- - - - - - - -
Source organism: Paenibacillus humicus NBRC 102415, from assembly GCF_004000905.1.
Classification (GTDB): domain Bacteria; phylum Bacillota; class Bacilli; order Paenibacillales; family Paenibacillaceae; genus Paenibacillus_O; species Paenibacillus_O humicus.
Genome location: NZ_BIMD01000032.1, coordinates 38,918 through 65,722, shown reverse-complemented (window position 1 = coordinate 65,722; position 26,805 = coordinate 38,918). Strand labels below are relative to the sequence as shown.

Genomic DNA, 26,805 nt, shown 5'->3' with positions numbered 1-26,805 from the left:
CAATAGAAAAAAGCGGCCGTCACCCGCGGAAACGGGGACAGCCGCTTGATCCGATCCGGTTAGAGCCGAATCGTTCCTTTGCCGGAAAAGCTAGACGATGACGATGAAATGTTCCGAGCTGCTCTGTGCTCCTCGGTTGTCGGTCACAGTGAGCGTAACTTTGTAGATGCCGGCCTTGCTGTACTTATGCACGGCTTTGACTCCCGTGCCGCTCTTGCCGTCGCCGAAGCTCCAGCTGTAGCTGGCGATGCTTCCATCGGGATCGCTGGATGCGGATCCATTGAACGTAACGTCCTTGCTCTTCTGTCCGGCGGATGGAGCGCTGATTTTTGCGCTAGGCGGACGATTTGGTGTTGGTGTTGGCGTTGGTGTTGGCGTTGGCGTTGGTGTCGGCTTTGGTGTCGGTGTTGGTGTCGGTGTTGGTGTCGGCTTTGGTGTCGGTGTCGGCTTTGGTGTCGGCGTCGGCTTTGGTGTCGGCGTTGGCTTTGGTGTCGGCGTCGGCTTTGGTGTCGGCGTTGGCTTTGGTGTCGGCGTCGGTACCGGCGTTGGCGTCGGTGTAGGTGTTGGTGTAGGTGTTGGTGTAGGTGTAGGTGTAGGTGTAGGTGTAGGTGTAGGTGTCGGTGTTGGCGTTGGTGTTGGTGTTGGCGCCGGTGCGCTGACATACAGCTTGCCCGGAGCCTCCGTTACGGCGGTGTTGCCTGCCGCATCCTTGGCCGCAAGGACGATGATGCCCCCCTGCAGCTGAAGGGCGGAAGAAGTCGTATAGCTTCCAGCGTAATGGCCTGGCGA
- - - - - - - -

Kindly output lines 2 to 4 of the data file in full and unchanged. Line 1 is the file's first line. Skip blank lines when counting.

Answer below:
Classification (GTDB): domain Bacteria; phylum Bacillota; class Bacilli; order Paenibacillales; family Paenibacillaceae; genus Paenibacillus_O; species Paenibacillus_O humicus.
Genome location: NZ_BIMD01000032.1, coordinates 38,918 through 65,722, shown reverse-complemented (window position 1 = coordinate 65,722; position 26,805 = coordinate 38,918). Strand labels below are relative to the sequence as shown.

Genomic DNA, 26,805 nt, shown 5'->3' with positions numbered 1-26,805 from the left: